Start with the film, then read the introduction below. Each object in the exhibition has an intro text panel and then one or more images of the work.
What are these photographs? These women were photographed before release from Stafford Prison between 1877 and 1916.
The photograph albums are now preserved in Staffordshire Record Office. There are similar photographs in many police and prison archives.
Why do they have their hands on their chests? It was a legal requirement to show hands in identification photos during the 1880s and early 1890s. Missing or injured fingers could be useful identification.
What crimes did they commit? Most of these women were petty criminals, convicted of theft, drunkenness and minor assault, usually as a result of poverty and desperation. There are no murderers or scandalous cases and all were released from prison. Transportation had ended by this time.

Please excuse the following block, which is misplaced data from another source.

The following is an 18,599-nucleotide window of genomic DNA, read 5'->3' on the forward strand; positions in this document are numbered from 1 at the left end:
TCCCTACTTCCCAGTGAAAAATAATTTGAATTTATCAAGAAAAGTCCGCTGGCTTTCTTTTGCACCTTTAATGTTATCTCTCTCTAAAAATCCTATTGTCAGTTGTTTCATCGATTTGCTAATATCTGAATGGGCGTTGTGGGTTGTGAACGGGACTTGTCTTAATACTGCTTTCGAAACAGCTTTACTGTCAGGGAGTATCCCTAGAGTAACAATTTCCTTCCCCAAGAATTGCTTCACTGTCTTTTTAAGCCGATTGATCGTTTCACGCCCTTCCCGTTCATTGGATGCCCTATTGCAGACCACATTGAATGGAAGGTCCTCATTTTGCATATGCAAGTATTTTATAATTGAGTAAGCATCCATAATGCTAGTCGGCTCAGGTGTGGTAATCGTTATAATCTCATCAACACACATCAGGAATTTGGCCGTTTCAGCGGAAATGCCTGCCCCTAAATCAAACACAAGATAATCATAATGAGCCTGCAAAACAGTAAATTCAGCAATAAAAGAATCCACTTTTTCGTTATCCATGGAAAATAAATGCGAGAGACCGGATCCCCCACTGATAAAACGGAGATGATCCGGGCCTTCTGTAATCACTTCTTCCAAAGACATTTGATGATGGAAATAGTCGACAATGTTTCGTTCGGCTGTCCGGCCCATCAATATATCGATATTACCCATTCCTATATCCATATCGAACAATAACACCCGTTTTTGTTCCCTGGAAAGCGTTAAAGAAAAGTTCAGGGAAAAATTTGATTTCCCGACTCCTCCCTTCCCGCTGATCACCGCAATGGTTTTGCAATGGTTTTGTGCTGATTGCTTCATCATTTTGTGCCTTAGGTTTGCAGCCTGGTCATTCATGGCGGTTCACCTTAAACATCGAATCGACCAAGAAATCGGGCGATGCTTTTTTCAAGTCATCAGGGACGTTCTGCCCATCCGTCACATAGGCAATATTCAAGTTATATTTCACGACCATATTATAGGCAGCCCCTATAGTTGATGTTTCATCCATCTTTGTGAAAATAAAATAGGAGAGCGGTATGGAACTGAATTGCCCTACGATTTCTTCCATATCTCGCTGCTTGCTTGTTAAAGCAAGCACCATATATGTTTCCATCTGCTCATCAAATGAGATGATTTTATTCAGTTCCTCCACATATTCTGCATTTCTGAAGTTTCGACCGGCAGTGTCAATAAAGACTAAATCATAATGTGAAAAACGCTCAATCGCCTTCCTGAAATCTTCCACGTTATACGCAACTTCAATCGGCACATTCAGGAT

Where did they come from? Most of the women held in Stafford Prison came from Staffordshire, the Black Country and Birmingham.
Find out more in the exhibition history display book here
Read case studies of individuals here
If you have enjoyed this exhibition, please consider sending me a small donation. Please also visit the gift shop as you leave. I have books, postcards and greetings cards available to post. Many of the works are also for sale from the exhibition so please do ask for a price list. Original works start from £100.
Now in the collection of Brampton Museum
This collaborative quilt info sheets explains each of the squares.
Spinster, Wife, Widow
In a private collection